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Group offers help to Mormons whose spouses are gay

Published June 25, 2012 3:38 pm

Support available for those in "mixed-orientation marriages."
This is an archived article that was published on sltrib.com in 2012, and information in the article may be outdated. It is provided only for personal research purposes and may not be reprinted.

In the summer of 2008, Sarah Irish Nicholson's well-ordered Mormon life was unraveling, and she needed someone to talk to.

Nicholson's husband of 13 years, whom she had loved since they were madrigal partners in high school, told her he was gay. Latter-day Saints in her West Valley City ward kept saying gay-rights advocacy was Satan's work, she says. Though the couple remained together at first and honored their marriage vows, several local Mormon leaders were not only unsympathetic, they also were openly hostile to the news.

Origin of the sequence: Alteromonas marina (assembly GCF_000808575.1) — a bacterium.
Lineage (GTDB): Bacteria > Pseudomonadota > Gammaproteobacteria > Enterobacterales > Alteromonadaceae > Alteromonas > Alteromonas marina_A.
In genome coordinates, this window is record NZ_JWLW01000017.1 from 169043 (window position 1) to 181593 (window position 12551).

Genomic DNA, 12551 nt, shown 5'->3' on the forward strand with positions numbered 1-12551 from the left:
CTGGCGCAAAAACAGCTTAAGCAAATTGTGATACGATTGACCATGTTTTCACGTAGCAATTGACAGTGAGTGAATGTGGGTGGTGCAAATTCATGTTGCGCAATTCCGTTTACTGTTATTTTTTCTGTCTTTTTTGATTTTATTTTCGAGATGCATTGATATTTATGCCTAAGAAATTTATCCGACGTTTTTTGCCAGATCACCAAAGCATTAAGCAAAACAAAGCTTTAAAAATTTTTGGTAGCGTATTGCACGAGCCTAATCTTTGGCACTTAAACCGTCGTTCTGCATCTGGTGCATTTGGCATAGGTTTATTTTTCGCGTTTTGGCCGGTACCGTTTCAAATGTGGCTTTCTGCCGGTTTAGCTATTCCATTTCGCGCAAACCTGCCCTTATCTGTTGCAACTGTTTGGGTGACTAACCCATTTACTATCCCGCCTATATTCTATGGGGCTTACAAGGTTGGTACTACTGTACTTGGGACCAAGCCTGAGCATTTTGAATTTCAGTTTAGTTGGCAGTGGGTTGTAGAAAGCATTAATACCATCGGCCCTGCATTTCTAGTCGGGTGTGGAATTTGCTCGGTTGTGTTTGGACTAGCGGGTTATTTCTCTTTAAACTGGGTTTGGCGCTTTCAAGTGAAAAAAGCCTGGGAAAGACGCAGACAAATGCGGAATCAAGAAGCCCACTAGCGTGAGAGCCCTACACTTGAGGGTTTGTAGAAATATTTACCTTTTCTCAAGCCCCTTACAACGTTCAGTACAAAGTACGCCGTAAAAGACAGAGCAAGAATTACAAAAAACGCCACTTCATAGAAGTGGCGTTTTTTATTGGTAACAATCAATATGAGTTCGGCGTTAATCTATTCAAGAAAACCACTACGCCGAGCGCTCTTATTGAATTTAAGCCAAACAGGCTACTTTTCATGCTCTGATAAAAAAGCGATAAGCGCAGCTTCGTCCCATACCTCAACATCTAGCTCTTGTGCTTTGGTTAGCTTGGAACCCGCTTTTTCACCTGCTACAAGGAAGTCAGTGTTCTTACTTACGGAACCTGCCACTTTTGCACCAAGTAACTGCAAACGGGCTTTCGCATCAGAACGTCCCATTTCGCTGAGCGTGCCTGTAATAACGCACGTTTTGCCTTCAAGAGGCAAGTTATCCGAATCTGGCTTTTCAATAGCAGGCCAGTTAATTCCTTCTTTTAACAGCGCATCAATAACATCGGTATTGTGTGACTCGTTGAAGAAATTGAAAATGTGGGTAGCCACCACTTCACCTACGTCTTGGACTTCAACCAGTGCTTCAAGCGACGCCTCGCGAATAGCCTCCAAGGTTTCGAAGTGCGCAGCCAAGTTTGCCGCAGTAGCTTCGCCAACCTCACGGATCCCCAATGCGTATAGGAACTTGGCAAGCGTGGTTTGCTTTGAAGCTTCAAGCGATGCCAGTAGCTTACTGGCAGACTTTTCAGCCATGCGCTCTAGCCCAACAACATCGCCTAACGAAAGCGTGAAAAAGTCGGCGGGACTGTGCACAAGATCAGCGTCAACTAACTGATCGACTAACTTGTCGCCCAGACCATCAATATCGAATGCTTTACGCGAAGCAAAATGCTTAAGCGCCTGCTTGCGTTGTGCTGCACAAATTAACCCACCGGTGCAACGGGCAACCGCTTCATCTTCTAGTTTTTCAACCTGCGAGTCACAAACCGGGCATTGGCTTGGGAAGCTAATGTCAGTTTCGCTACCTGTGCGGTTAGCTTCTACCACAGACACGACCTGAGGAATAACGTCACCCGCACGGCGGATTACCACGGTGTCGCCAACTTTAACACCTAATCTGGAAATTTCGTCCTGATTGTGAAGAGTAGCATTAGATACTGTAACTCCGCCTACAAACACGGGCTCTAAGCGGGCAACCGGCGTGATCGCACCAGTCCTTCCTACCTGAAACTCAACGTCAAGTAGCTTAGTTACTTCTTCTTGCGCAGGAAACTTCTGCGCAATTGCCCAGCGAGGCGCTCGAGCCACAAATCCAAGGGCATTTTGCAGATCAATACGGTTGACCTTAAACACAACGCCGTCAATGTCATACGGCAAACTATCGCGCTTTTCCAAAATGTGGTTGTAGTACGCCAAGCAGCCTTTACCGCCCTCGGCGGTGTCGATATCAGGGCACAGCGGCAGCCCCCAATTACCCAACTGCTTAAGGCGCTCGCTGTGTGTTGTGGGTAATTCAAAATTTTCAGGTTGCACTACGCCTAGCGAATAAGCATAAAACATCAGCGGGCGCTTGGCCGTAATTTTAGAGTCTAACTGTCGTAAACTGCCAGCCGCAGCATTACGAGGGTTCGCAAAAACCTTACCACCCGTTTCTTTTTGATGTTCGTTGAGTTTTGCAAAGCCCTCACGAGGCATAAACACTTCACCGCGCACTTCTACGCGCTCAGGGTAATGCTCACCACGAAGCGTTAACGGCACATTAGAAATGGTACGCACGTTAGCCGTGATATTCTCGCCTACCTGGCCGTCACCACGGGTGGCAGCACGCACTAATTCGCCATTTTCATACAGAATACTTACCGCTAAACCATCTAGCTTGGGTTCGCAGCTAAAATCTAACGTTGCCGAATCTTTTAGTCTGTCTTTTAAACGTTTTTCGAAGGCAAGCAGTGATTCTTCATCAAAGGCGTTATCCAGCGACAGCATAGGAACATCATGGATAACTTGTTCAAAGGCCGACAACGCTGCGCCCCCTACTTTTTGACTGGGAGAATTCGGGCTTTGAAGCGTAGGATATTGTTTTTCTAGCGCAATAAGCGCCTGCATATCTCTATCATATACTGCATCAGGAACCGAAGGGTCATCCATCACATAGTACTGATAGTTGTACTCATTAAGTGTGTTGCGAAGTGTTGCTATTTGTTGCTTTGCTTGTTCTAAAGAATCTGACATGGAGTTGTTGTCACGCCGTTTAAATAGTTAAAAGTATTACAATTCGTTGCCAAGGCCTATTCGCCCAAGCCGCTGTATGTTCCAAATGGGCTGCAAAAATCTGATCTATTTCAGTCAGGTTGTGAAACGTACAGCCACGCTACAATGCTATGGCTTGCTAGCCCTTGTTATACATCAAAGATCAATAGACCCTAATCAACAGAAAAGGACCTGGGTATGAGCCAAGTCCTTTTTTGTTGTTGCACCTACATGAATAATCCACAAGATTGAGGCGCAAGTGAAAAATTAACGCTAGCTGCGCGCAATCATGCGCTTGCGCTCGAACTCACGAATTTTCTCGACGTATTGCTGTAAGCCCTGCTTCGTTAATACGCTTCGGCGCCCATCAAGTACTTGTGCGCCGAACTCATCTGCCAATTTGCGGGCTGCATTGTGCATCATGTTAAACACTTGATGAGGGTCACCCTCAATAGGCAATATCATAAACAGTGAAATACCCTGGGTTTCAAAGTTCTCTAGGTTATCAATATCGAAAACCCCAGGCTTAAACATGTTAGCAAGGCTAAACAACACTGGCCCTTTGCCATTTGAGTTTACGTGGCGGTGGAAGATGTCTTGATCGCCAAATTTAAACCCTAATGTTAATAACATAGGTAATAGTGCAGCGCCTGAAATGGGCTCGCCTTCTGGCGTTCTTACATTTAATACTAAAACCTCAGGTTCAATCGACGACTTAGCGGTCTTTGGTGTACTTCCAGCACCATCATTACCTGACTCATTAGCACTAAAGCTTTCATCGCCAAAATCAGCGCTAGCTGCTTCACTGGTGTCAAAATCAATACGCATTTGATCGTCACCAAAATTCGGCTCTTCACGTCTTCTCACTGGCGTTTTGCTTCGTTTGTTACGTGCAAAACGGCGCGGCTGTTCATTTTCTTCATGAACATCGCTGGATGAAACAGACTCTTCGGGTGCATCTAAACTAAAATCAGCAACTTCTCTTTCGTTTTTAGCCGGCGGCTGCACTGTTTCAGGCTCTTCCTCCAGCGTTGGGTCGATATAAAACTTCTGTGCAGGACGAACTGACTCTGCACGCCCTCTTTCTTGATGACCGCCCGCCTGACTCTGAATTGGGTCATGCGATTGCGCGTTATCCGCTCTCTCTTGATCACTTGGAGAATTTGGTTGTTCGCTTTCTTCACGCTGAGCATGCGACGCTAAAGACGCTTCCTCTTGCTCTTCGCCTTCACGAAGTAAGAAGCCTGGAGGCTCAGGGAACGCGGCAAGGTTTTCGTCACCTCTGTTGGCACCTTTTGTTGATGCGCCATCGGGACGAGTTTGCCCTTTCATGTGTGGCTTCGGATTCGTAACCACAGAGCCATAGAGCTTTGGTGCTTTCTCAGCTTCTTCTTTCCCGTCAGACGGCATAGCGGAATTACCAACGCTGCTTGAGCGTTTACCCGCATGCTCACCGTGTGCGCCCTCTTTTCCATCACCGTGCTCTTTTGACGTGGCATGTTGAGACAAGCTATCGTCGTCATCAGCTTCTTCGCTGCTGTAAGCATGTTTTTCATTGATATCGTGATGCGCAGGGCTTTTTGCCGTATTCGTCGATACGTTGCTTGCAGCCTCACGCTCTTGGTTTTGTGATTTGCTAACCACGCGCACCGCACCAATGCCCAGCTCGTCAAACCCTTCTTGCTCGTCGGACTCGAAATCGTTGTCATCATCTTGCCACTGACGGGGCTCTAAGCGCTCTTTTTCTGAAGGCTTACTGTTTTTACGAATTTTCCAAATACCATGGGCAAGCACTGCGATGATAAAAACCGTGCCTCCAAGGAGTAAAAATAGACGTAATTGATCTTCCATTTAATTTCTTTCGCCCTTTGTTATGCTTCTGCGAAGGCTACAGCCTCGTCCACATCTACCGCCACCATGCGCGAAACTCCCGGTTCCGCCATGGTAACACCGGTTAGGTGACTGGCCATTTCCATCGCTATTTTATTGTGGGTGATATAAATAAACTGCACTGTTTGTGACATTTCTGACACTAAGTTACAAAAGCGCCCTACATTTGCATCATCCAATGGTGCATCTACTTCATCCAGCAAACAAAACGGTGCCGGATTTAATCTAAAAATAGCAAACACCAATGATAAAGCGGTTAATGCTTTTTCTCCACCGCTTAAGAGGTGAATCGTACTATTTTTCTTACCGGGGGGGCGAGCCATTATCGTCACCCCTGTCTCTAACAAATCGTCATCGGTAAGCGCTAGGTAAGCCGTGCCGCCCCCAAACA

Nicholson, who still was clinging to her LDS faith, wanted a place to share stories, cry, laugh and encourage. She turned to a national website, straightspouse.org, an umbrella organization for some 55 similar groups. But she felt many of those posting there were bitter and just wanted to vent. So she launched straightspouses.org, which invites people to join a private Facebook support group.

Last fall, there were 14 members. Now there are 45, mostly Utah Mormons, but some in other states and other faiths.

Two weeks ago, the issue of Mormon "mixed-orientation marriages," as it has become known, exploded on the Internet, when Josh Weed and his wife, Lolly, posted the story of their relationship on his blog, joshweed.com. (The Tribune chronicled couples with similar relationships in this 2006 article.)

Weed, a marriage and family therapist in the Northwest, has known he was gay since his teens, and Lolly was the first person he told. They've been married 10 years and have three daughters.

Weed's blog post generated more than 3,000 comments, and he was inundated with media requests.

A similar story was making the rounds in LDS circles some weeks earlier — Ty Mansfield, a gay Mormon married to a woman, was featured on the May/June cover of LDS Living magazine.